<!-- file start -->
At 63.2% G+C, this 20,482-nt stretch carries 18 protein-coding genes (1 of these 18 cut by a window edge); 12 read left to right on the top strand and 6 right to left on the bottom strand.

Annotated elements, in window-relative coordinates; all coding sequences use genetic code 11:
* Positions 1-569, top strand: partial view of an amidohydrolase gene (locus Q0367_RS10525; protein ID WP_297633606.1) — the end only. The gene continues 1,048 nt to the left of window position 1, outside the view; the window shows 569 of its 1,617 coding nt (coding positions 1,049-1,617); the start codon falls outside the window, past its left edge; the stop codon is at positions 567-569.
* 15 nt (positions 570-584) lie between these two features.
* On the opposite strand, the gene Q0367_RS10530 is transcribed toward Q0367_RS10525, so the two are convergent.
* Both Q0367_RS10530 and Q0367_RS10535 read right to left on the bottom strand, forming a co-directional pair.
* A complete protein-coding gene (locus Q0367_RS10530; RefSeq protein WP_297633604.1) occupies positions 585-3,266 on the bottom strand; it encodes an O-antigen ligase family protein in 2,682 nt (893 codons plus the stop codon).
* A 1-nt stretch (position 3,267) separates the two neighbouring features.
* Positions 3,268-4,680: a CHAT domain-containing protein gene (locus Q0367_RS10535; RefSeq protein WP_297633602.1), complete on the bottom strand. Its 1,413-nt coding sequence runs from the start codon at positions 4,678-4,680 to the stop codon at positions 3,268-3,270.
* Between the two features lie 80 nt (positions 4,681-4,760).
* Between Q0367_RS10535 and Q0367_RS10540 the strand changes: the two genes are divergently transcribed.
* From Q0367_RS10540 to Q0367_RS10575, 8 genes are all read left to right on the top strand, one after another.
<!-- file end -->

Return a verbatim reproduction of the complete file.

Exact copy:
At 63.2% G+C, this 20,482-nt stretch carries 18 protein-coding genes (1 of these 18 cut by a window edge); 12 read left to right on the top strand and 6 right to left on the bottom strand.

Annotated elements, in window-relative coordinates; all coding sequences use genetic code 11:
* Positions 1-569, top strand: partial view of an amidohydrolase gene (locus Q0367_RS10525; protein ID WP_297633606.1) — the end only. The gene continues 1,048 nt to the left of window position 1, outside the view; the window shows 569 of its 1,617 coding nt (coding positions 1,049-1,617); the start codon falls outside the window, past its left edge; the stop codon is at positions 567-569.
* 15 nt (positions 570-584) lie between these two features.
* On the opposite strand, the gene Q0367_RS10530 is transcribed toward Q0367_RS10525, so the two are convergent.
* Both Q0367_RS10530 and Q0367_RS10535 read right to left on the bottom strand, forming a co-directional pair.
* A complete protein-coding gene (locus Q0367_RS10530; RefSeq protein WP_297633604.1) occupies positions 585-3,266 on the bottom strand; it encodes an O-antigen ligase family protein in 2,682 nt (893 codons plus the stop codon).
* A 1-nt stretch (position 3,267) separates the two neighbouring features.
* Positions 3,268-4,680: a CHAT domain-containing protein gene (locus Q0367_RS10535; RefSeq protein WP_297633602.1), complete on the bottom strand. Its 1,413-nt coding sequence runs from the start codon at positions 4,678-4,680 to the stop codon at positions 3,268-3,270.
* Between the two features lie 80 nt (positions 4,681-4,760).
* Between Q0367_RS10535 and Q0367_RS10540 the strand changes: the two genes are divergently transcribed.
* From Q0367_RS10540 to Q0367_RS10575, 8 genes are all read left to right on the top strand, one after another.